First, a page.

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Published in Print: February 14, 2001, as A State Capitals Roundup

A State Capitals Roundup

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North Carolina Postpones High School Exam

The North Carolina board of education voted last week to delay its high school exit exam for two years to allow more time for field-testing. Beginning with the class of 2005, students will need to pass the test to earn a diploma.

The North Carolina board of education voted last week to delay its high school exit exam for two years to allow more time for field-testing. Beginning with the class of 2005, students will need to pass the test to earn a diploma.

The state will begin field tests on some test items this spring. Beginning in 2005, exit exam scores will also count toward each school's rating under the state's accountability program.

North Carolina is one of several states to postpone their exit tests amid concerns that students and teachers have not had enough time to prepare for the high-stakes measures. Some states that have already begun such testing are experiencing high failure rates among their students. ("States Adjust High-Stakes Testing Plans," Jan. 24, 2001.)

In North Carolina, the state is going ahead with its plan to end social promotion of academically unready students. That plan will require students— beginning with 5th graders this year, and 3rd and 8th graders next year—to pass a test at the end of the school year to advance to the next grade.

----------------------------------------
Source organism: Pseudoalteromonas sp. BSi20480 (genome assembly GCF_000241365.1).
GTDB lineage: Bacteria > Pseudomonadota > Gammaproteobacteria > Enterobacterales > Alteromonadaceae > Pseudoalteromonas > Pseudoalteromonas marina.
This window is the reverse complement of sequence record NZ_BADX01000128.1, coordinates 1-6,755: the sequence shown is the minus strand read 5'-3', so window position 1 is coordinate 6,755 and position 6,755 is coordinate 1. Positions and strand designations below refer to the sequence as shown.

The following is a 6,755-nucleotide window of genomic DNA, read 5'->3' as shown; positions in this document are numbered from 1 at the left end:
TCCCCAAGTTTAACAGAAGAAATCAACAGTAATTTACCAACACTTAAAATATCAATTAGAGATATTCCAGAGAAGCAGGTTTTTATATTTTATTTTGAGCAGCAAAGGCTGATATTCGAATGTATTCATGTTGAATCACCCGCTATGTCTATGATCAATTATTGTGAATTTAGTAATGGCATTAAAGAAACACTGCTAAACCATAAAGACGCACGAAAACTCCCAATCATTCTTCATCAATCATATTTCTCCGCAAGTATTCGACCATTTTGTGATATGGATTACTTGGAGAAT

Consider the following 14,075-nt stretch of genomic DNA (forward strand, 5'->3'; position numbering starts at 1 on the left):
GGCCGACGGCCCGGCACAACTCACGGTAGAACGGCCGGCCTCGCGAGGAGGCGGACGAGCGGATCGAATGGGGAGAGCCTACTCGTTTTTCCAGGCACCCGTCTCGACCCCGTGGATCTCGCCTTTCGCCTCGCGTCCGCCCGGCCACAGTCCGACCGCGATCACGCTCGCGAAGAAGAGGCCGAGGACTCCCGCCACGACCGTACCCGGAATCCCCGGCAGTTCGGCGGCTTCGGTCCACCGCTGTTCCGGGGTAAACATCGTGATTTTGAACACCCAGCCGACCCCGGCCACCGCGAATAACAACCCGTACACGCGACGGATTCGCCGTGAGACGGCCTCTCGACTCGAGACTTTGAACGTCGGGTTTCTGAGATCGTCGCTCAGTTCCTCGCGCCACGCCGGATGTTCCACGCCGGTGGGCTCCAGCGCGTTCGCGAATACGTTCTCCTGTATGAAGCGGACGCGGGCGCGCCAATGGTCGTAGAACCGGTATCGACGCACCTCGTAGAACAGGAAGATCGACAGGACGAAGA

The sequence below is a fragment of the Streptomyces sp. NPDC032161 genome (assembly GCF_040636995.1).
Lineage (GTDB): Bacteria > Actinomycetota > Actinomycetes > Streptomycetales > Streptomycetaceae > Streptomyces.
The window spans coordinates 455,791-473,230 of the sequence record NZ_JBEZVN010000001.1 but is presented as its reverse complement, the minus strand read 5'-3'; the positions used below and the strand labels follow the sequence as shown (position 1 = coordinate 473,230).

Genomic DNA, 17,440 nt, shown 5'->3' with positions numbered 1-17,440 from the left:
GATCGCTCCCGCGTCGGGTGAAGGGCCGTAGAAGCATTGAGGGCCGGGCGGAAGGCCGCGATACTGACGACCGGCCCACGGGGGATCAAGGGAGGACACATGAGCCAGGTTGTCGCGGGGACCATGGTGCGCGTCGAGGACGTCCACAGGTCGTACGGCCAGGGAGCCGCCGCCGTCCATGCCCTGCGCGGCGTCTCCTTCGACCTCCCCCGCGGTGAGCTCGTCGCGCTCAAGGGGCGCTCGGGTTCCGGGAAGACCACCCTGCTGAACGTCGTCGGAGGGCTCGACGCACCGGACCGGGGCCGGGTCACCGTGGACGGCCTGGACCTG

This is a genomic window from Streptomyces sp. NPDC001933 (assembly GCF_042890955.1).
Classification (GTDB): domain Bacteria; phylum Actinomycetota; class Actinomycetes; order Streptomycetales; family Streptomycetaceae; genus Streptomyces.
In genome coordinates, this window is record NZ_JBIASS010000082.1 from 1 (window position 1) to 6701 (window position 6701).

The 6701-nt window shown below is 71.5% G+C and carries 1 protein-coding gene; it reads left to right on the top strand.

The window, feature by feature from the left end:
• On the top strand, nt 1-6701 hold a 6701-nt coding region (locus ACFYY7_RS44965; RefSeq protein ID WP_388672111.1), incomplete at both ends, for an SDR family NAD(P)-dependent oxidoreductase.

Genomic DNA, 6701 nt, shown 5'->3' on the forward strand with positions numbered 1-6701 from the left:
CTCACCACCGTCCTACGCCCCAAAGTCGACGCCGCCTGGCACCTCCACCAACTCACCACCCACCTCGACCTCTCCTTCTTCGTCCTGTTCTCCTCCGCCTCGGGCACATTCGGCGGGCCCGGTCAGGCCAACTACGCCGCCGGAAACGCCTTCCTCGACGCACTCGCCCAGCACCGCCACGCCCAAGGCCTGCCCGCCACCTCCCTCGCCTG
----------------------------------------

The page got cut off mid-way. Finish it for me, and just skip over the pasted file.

— Kathleen Kennedy Manzo


Minnesota Testing Program
Encounters Another Glitch

The Minnesota education department found a typo in its basic-skills reading test in time to alert school districts last week before 8th grade students took the exam.

The Minnesota Department of Children, Families, and Learning sent school and district officials a memo to inform them that the multiple-choice responses on one question were mislabeled. The item was among a group of questions being field-tested for possible use on future exams and will not count toward students' scores, said department spokeswoman Rachel Tschida.

But the news prompted dismay among state lawmakers, including Rep. Harry Mares, the chairman of the House education policy committee, who said he was unhappy to hear about another problem with the state's testing program. Last year, an error by testing company NCS Pearson of Eden Prairie, Minn., resulted in 47,000 incorrectly scored math tests and failing scores for 8,000 students who had actually passed. ("Minn. Extends Testing Contract Despite Scoring Mistakes," Sept. 6, 2000.)

Ms. Tschida characterized the latest problem as small, and she said new quality-control procedures instituted after last year's scoring problem allowed the department to catch the typographical error before exam day.

—Darcia Harris Bowman

Vol. 20, Issue 22, Page 26

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